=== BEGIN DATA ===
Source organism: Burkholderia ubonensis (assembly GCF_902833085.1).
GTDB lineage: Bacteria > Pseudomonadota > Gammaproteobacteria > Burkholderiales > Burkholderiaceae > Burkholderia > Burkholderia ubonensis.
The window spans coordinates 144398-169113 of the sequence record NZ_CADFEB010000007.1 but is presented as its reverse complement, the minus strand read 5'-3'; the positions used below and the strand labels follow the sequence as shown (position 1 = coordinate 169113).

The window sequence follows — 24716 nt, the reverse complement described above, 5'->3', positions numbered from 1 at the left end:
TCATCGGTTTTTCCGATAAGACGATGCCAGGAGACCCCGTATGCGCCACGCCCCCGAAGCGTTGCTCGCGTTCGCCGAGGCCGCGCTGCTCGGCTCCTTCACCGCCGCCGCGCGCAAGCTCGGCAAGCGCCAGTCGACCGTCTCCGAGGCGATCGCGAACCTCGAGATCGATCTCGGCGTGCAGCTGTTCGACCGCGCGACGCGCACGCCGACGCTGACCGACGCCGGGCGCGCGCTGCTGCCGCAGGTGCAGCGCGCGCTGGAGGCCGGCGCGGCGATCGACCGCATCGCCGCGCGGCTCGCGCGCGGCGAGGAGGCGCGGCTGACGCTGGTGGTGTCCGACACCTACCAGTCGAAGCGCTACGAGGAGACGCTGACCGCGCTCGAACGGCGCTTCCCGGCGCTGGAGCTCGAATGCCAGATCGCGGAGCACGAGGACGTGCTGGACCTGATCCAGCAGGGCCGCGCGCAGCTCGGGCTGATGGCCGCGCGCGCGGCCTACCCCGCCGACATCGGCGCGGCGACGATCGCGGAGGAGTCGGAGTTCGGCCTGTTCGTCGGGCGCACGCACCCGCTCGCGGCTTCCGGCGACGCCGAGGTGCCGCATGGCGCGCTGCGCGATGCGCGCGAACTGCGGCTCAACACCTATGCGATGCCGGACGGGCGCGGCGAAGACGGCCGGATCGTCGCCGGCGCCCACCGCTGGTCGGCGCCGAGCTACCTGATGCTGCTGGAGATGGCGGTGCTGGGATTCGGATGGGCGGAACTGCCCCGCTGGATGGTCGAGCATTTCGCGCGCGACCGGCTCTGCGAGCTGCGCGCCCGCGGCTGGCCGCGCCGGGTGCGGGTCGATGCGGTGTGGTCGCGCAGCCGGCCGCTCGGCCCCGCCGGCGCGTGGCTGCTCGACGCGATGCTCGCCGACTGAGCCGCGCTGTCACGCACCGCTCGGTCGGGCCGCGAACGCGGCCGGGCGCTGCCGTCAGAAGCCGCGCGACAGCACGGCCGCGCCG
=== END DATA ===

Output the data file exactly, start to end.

Source organism: Burkholderia ubonensis (assembly GCF_902833085.1).
GTDB lineage: Bacteria > Pseudomonadota > Gammaproteobacteria > Burkholderiales > Burkholderiaceae > Burkholderia > Burkholderia ubonensis.
The window spans coordinates 144398-169113 of the sequence record NZ_CADFEB010000007.1 but is presented as its reverse complement, the minus strand read 5'-3'; the positions used below and the strand labels follow the sequence as shown (position 1 = coordinate 169113).

The window sequence follows — 24716 nt, the reverse complement described above, 5'->3', positions numbered from 1 at the left end:
TCATCGGTTTTTCCGATAAGACGATGCCAGGAGACCCCGTATGCGCCACGCCCCCGAAGCGTTGCTCGCGTTCGCCGAGGCCGCGCTGCTCGGCTCCTTCACCGCCGCCGCGCGCAAGCTCGGCAAGCGCCAGTCGACCGTCTCCGAGGCGATCGCGAACCTCGAGATCGATCTCGGCGTGCAGCTGTTCGACCGCGCGACGCGCACGCCGACGCTGACCGACGCCGGGCGCGCGCTGCTGCCGCAGGTGCAGCGCGCGCTGGAGGCCGGCGCGGCGATCGACCGCATCGCCGCGCGGCTCGCGCGCGGCGAGGAGGCGCGGCTGACGCTGGTGGTGTCCGACACCTACCAGTCGAAGCGCTACGAGGAGACGCTGACCGCGCTCGAACGGCGCTTCCCGGCGCTGGAGCTCGAATGCCAGATCGCGGAGCACGAGGACGTGCTGGACCTGATCCAGCAGGGCCGCGCGCAGCTCGGGCTGATGGCCGCGCGCGCGGCCTACCCCGCCGACATCGGCGCGGCGACGATCGCGGAGGAGTCGGAGTTCGGCCTGTTCGTCGGGCGCACGCACCCGCTCGCGGCTTCCGGCGACGCCGAGGTGCCGCATGGCGCGCTGCGCGATGCGCGCGAACTGCGGCTCAACACCTATGCGATGCCGGACGGGCGCGGCGAAGACGGCCGGATCGTCGCCGGCGCCCACCGCTGGTCGGCGCCGAGCTACCTGATGCTGCTGGAGATGGCGGTGCTGGGATTCGGATGGGCGGAACTGCCCCGCTGGATGGTCGAGCATTTCGCGCGCGACCGGCTCTGCGAGCTGCGCGCCCGCGGCTGGCCGCGCCGGGTGCGGGTCGATGCGGTGTGGTCGCGCAGCCGGCCGCTCGGCCCCGCCGGCGCGTGGCTGCTCGACGCGATGCTCGCCGACTGAGCCGCGCTGTCACGCACCGCTCGGTCGGGCCGCGAACGCGGCCGGGCGCTGCCGTCAGAAGCCGCGCGACAGCACGGCCGCGCCG